Arrowhead 135: The story behind the photos
When I saw the photos from Derek Montgomery today at MPRNews.org I just knew I had to know more. The men and women who enter the Arrowhead 135 Ultra run, bike or ski in a 135-mile race through Minnesota's north woods.
Daunting - period. The athletes take their preparation seriously since their lives can depend on it.
But what about the guy who takes the assignment to photograph the thing? How does HE stay warm? How does he keep his fingers able to function? What about the photo gear?
So, I asked Derek how he approached this shoot.
Grow the Future of Public Media
MPR News is Member supported public media. Show your support today, donate, and ensure access to local news and in-depth conversations for everyone.
Derek: Layers were the most important part to staying warm. I had three long-sleeve layers on underneath my winter jacket. For my face, it was a balaclava along with a secondary balaclava that fit tightly over my nose. Then your standard winter hat.
I know mittens would be better in conditions like this, but I opted for some thicker gloves so I could still operate my camera with them on. When you are waiting, you could then just retract your fingers inside the glove and clench your fist around a hot pack to pass the time until the next racer comes by. The one thing I wished I did differently was wear warmer socks or multiple socks because I only had on one pair of socks and my toes were pretty cold by the end of the day. Also, if you feel comfortable doing this, leaving your car running when you take off on the trail is a huge psychological boost knowing that a really warm car is waiting for you as you head out to your next location. (Editor's note: law enforcement tends to frown on this practice.)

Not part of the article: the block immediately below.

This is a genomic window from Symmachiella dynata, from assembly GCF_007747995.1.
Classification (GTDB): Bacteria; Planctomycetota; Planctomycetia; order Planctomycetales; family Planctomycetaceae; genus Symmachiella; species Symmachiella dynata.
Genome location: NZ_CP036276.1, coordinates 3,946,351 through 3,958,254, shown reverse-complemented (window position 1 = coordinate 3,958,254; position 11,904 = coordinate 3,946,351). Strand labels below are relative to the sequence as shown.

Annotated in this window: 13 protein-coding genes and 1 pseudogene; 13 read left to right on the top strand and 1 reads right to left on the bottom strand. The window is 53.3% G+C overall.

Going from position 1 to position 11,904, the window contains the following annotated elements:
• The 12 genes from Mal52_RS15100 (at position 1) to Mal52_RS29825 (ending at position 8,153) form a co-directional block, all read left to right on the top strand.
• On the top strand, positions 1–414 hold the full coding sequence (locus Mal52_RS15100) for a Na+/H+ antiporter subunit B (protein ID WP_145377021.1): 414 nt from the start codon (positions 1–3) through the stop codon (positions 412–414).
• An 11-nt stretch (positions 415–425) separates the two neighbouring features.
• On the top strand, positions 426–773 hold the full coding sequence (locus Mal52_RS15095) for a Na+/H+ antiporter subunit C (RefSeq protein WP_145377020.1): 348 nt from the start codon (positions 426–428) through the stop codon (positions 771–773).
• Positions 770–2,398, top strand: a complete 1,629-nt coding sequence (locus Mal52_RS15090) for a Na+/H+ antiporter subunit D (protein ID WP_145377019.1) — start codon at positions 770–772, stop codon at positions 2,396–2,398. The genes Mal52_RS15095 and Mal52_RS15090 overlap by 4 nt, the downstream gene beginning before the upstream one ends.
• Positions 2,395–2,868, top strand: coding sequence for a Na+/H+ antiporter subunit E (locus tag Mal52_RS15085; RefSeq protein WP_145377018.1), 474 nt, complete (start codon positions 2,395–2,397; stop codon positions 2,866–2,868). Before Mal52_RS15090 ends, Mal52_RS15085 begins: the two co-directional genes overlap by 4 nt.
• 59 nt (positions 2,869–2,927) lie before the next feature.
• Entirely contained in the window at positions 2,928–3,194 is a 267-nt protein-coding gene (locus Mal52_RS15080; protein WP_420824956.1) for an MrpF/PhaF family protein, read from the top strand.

How did the photo gear handle the cold?
Derek: The biggest challenge was keeping the camera's viewfinder from fogging up and icing over. You would exhale, the viewfinder would fog up, then you'd have to take your gloves off to wipe it clean and in those few seconds, your fingers can start hurting from the cold. I found myself most comfortable when I was busy shooting, checking out a location or thinking about my next shot -- so basically anytime I was distracted. You can get cold very quickly when you start focusing on the weather. Oh, and lots of hot packs help with fingers when you are walking a lot.
The cameras had a rough day. I had three fully charged batteries for my Canon 1D Mark IV, which is a pretty rugged camera and all those died within an hour of being in the camera. My Canon 5D Mark III was a lot better at handling the cold. Two batteries lasted all day long, but at times the shutter was getting sticky and starting to freeze up so I had to tape hot packs around the battery compartment, which helped a bit. It's challenging because you need to walk so far to reach many of the racers and you need to stand outside for a long time as they get further in the race just for a competitor to come by because they are so spread out so there is only so much you can do outside keeping your batteries fully charged and keeping the spare batteries right against your body.
Derek says preparation makes an assignment like this enjoyable. "It's so quiet on the trail that you can hear each bend and crack of the trees when the wind comes through... it was a pretty fun experience."
As many photographers tend to to, Derek gives the last nod to the people he watched through his viewfinder. "It was challenging for sure," he says, "but think about what I went through compared to these competitors who are out there even longer. The fastest runners take about 40 hours to finish."
Oh, and a glance at the course rules gives testament to what Derek says are constant reminders that blend the serious and the humorous, that the conditions for the athletes can be lethal.